In the vastness of Chinese cuisine, there never seems a shortage of newness. It could be a dish of antiquity one has never tried before, or a variation on a familiar favorite, teasing and tantalizing the taste buds with flavors heretofore unknown.
So it is at Man Ho, Marriott Manila’s Chinese restaurant. Like a restless child, Man Ho is constantly adding new dishes to its menu, sometimes depending on the season or perhaps depending on the whim of its chef.
As it so happens, the whim of its new chef, Chan Chai Fai, who had previously worked in restaurants in Hong Kong and Shanghai, includes a double-boiled abalone soup that requires long hours of cooking, not to mention the skill of a kung fu master and the patience of a Buddhist monk.
The soup had been double-boiled for six hours, hence its deep intense flavor, further bolstered by four kinds of mushrooms imported from Hong Kong and a generous piece of the priceless abalone. Wolfberries and red dates added a touch of color and a measure of fruitiness. The coconut shell into which it had been carefully ladled contributed an elusive sweetness to whatever curative powers this soup may hold. Indeed, the Chinese believe that food, like medicine, has healing powers. If so, this soup was soothing enough not just to heal an occasional illness, but perhaps even to wake the dead.
Another new item on Man Ho’s menu was the Peking duck. In this reincarnation, the roasted Peking duck, which had been generously seasoned with herbs and spices, was poured over with aged Dalmore whisky, after which it was lit and allowed to flame for about 10 captivating seconds. Not only did this provide drama, it also added flavor and made the skin of the duck more crispy, said Marriott executive chef Meik Brammer.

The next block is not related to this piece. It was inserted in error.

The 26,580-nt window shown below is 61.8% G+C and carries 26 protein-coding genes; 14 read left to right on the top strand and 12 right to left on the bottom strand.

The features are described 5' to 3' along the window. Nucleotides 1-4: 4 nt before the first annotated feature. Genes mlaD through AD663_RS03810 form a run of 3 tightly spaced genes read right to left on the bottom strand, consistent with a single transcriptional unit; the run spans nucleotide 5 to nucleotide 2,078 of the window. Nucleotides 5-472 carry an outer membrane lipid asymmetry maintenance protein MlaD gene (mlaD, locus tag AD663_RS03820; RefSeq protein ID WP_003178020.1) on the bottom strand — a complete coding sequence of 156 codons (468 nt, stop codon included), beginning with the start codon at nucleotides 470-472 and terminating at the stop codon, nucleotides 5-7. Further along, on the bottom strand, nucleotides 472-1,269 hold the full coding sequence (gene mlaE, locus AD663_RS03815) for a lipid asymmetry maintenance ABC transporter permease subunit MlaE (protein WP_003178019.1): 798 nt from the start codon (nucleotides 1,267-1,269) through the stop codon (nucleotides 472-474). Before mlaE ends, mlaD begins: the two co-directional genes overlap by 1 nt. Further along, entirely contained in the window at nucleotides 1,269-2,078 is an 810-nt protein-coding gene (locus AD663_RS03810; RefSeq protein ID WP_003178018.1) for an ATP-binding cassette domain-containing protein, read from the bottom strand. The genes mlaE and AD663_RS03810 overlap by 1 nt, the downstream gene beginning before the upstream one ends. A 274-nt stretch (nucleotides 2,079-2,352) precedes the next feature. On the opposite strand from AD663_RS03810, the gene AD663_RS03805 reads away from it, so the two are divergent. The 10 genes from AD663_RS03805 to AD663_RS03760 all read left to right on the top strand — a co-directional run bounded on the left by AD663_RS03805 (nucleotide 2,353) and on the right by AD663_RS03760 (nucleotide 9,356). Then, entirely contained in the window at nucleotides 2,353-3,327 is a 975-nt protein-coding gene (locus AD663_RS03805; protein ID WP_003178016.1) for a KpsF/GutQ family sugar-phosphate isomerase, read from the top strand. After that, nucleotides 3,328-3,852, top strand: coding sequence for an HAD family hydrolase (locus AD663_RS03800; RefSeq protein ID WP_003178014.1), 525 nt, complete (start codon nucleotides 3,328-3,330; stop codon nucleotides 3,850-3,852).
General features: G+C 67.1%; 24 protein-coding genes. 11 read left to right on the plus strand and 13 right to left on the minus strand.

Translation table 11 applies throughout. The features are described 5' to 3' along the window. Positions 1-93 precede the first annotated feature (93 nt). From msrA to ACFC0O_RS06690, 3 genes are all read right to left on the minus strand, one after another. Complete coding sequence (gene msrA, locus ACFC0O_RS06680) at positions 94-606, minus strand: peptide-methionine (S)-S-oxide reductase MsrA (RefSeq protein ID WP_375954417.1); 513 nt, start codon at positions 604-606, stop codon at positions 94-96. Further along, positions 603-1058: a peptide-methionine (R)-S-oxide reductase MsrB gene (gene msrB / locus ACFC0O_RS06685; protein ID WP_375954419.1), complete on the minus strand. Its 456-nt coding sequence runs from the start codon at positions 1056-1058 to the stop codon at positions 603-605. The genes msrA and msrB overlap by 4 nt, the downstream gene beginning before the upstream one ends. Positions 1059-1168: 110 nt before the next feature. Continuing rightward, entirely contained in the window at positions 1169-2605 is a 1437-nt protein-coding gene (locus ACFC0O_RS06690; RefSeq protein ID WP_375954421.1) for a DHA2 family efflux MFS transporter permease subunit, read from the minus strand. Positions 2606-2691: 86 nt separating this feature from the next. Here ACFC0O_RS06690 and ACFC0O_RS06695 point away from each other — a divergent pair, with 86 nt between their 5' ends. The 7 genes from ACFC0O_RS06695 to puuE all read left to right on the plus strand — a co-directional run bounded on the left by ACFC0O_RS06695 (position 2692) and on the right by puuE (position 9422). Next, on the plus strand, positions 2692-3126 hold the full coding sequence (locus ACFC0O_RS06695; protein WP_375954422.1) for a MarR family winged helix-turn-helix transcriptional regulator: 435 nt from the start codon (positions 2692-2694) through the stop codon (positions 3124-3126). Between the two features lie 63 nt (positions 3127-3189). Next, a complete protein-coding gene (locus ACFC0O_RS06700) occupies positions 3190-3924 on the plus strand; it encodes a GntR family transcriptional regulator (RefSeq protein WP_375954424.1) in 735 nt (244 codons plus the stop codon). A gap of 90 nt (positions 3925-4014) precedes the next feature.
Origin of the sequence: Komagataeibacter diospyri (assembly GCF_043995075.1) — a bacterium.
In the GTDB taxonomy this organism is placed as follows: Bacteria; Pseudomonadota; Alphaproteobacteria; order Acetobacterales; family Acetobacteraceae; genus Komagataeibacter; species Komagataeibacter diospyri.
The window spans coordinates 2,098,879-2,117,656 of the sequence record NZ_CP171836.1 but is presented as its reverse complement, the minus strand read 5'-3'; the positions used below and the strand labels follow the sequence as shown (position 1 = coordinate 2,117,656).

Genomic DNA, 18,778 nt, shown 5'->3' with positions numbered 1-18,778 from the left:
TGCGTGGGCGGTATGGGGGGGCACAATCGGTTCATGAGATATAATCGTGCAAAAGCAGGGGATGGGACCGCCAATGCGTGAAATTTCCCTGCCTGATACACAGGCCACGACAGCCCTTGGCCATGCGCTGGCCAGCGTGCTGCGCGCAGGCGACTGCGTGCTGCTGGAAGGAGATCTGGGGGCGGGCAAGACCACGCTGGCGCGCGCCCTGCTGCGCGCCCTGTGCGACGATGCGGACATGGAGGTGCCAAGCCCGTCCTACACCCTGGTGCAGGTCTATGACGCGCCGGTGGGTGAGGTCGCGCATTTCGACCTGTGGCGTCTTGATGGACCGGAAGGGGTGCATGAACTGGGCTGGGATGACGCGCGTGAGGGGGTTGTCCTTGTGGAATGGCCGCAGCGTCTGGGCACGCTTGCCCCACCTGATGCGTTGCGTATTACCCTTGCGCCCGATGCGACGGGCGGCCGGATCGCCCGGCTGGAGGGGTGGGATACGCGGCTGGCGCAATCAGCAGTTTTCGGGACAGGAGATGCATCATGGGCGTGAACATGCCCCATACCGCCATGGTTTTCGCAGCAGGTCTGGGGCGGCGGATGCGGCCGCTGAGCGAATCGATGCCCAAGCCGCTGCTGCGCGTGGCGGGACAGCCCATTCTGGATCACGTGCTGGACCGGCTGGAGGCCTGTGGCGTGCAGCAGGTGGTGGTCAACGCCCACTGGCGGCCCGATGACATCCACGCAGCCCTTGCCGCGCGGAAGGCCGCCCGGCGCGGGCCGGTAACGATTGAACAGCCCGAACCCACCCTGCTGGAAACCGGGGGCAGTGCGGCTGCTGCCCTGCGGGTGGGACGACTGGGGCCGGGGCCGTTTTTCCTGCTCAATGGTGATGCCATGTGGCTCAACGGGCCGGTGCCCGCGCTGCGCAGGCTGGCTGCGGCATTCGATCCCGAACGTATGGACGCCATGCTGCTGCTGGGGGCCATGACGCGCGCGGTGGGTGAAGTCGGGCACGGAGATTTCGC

The duck was then sliced thinly by an expert carver, slathered lightly with hoisin sauce, then wrapped with a stick of scallion in thin Mandarin pancakes. The crisp duck skin crackled at every bite, its richness balanced by the slightly peppery flavor of the scallion and augmented by the sweetness of the sauce. If the soup can restore health, this pancake can restore youth.
A surprise served during our tasting lunch was the dish of French beans. Fried in a wok, it had a coating of batter enhanced with salted egg yolk, a flavor that seems to be all the rage these days, what with potato chips and fish skin being all coated now with salted egg yolks.
Other dishes in Marriott’s expanded menu include shrimps, pinkish orange in their freshness and stir-fried with porcini mushrooms and broccoli; shredded chicken with marinated jelly fish; slow braised Australian beef with Palawan honey; barramundi fillets with black bean sauce; and stuffed wonton with a secret, spicy Szechuan sauce.
Wanting to recreate one or two of these dishes at home, I asked for the recipes—which marketing communications manager Mitch Garcia and her assistant Christelle Tolisora promptly sent me. But I was stumped. There was no way, I felt, I could capture the intense flavors and the complexity of these dishes. So perhaps I will just keep them in my memory, remembering that their flavors are a paean to the vastness of Chinese cuisine.